Of course, the structures are still based on 1 of the 14 Bravais lattices shown in Fig. In this section we present just three examples of materials having crystal structures more complex than those already considered. The first example is cubic zirconium oxide Zr0 2 , or cubic zirconia as it is commonly known. Part of the spinel structure. There are 32 octahedral sites and 64 tetrahedral sites per unit cell.
Structure of solid C The structure is built on the face-centered cubic Bravais lattice with a basis of three atoms two oxygen and one zirconium.
The second example is the spinel structure. The mineral spinel is MgAl 2 0 4, but many other materials exist in its structure. One example is the magnetic oxide Fe 3 0 4 known by the common name magnetite. The structure of magnetite is shown in Fig.
The Bravais lattice is face-cen- tered cubic once again, but this time there are 14 atoms assodated with each lattice point. There are 56 atoms per unit cell. The last example is the structure of solid C6O' The C60 molecule is quite familiar to many people, even though it was only discovered in , because its shape is characteristic of a geodesic dome and is called a "buckyball.
At each lattice point there is one C60 molecule, so there are 60 atoms associated with each lattice point, or atoms per unit cell! However, a systematic notation for describing crystal structures has been developed by W. This system classifies structures according to crystal system, Bravais lattice, and number of atoms per unit cell. The symbols give successively the crystal system, the Bravais lattice symbol, and the number of atoms per unit cell according to the designation in Table 5.
For the crystal structures in Sec. Even though you can determine the crystal system, the Bravais lattice, and the number of atoms from this notation, you will not be able to differentiate different structures with the same notation. However, this appears to be the best possible notation for the moment and is extensively used by the International Centre for Diffraction Data when referring to crystal struc- tures, as you will see in Experimental Module 8.
Miller indices provide us with such a way. They are determined as follows: Identify the points at which the plane intersects the a, b, and c axes. The intercept is measured in terms of fractions or multiples of the lattice parameters. If the plane moves through the origin, then the origin must be moved. We will show you how this works a little later. Take redprocals of the intercepts. This is done because if the plane never intersects one of the axes the intercept will be at We don't want to have 00 in the indices so we take redprocals.
Clear the fractions. We only want whole numbers in the indices, but don't reduce the numbers to the lowest integers. Enclose the resulting numbers in parentheses. Negative num- bers are written with a bar over the number 1 , and pronounced, for example, as bar one.
These steps give us the Miller indices of any plane in any crystal system, whether cubic, orthorhombic, or triclinic. Also note that the interaxial angles are not important in this case-the A face has indices in all crystal systems, and the C face has indices in all crystal systems.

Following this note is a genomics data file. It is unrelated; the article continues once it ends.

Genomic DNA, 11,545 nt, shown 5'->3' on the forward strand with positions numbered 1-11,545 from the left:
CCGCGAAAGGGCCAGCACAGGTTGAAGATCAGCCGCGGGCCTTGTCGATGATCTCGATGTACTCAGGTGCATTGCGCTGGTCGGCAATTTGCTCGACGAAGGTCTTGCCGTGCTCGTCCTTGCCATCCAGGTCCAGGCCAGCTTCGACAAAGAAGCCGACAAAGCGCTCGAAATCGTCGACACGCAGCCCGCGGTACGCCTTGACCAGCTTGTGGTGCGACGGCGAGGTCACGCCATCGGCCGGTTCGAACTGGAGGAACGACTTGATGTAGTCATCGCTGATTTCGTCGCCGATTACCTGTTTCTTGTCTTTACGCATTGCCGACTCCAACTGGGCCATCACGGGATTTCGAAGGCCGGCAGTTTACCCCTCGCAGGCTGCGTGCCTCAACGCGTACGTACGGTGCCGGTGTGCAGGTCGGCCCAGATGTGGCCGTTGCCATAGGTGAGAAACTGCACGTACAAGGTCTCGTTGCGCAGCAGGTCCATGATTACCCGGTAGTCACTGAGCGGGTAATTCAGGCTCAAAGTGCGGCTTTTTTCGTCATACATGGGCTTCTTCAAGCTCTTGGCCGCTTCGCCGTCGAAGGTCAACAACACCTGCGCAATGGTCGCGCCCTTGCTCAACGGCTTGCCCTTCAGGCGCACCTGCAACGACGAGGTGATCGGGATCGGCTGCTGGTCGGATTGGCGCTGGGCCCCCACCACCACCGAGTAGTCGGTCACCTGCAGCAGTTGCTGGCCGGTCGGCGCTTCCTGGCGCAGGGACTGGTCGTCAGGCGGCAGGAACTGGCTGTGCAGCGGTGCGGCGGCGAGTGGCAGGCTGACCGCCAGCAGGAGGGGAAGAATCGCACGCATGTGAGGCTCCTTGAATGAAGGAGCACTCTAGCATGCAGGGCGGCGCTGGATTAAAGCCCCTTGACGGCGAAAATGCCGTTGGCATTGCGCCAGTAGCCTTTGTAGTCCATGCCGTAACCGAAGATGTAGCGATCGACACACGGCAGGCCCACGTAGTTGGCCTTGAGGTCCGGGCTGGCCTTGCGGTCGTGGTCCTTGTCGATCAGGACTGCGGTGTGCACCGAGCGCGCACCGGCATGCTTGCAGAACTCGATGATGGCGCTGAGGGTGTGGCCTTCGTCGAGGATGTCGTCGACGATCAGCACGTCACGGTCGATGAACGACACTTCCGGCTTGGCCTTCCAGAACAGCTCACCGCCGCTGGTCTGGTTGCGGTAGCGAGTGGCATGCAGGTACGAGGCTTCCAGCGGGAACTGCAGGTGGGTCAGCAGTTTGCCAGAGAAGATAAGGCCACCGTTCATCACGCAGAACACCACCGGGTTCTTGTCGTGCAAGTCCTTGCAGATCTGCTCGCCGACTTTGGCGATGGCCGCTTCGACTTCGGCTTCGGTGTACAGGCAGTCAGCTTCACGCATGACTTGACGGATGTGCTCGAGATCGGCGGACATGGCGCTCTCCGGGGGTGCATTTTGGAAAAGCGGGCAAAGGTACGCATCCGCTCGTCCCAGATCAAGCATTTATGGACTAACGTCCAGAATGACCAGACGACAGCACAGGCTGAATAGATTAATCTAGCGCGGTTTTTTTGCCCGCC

The actual values of the lattice parameters a, b, and c are also unimpor- tant. Let's determine the Miller indices of the planes A and B in Fig. Detennination of Miller indices of planes.
For plane B: Let's now look at what happens if the plane goes through the origin, as does plane C in Fig. To index this plane we need to move the origin. Remember that the origin of the unit cell is arbitrarily chosen and can be taken to be any point.
So let's move the origin to the point that originally had coordinates 0,1,0. Now we follow the same procedure as before, only using our new origin. For plane c: If, however, you want to compare the Miller indices of planes in a unit cell, the origin must be the same for each plane.
Detennination of Miller indices of a plane when it passes through the origin. Look again at the cubic unit cell in Fig. Notice that plane C is a face of the cube. Hence, the face planes of a cube are all symmetrically related.
There are six different face planes, but they are all equivalent. When a set of planes is equivalent, they are known as a family of planes. These planes all have the same spacing. We can define the mUltiplicity factor, which is the number of planes in a family that have the same spacing. The multiplicity factors are different for different planes, and these values for the cubic and hexagonal systems are listed in Appendix 6.
FAQ Policy. About this book In this, the only book available to combine both theoretical and practical aspects of x-ray diffraction, the authors emphasize a "hands on" approach through experiments and examples based on actual laboratory data. Show all. Pages Hexagonal Structures. Precise Lattice Parameter Measurements. Phase Diagram Determination. Detection of Long-Range Ordering. Determination of Crystallite Size and Lattice Strain.
Quantitative Analysis of Powder Mixtures. Identification of an Unknown Specimen. Back Matter Pages About this book Introduction In this, the only book available to combine both theoretical and practical aspects of x-ray diffraction, the authors emphasize a "hands on" approach through experiments and examples based on actual laboratory data.
Part I presents the basics of x-ray diffraction and explains its use in obtaining structural and chemical information.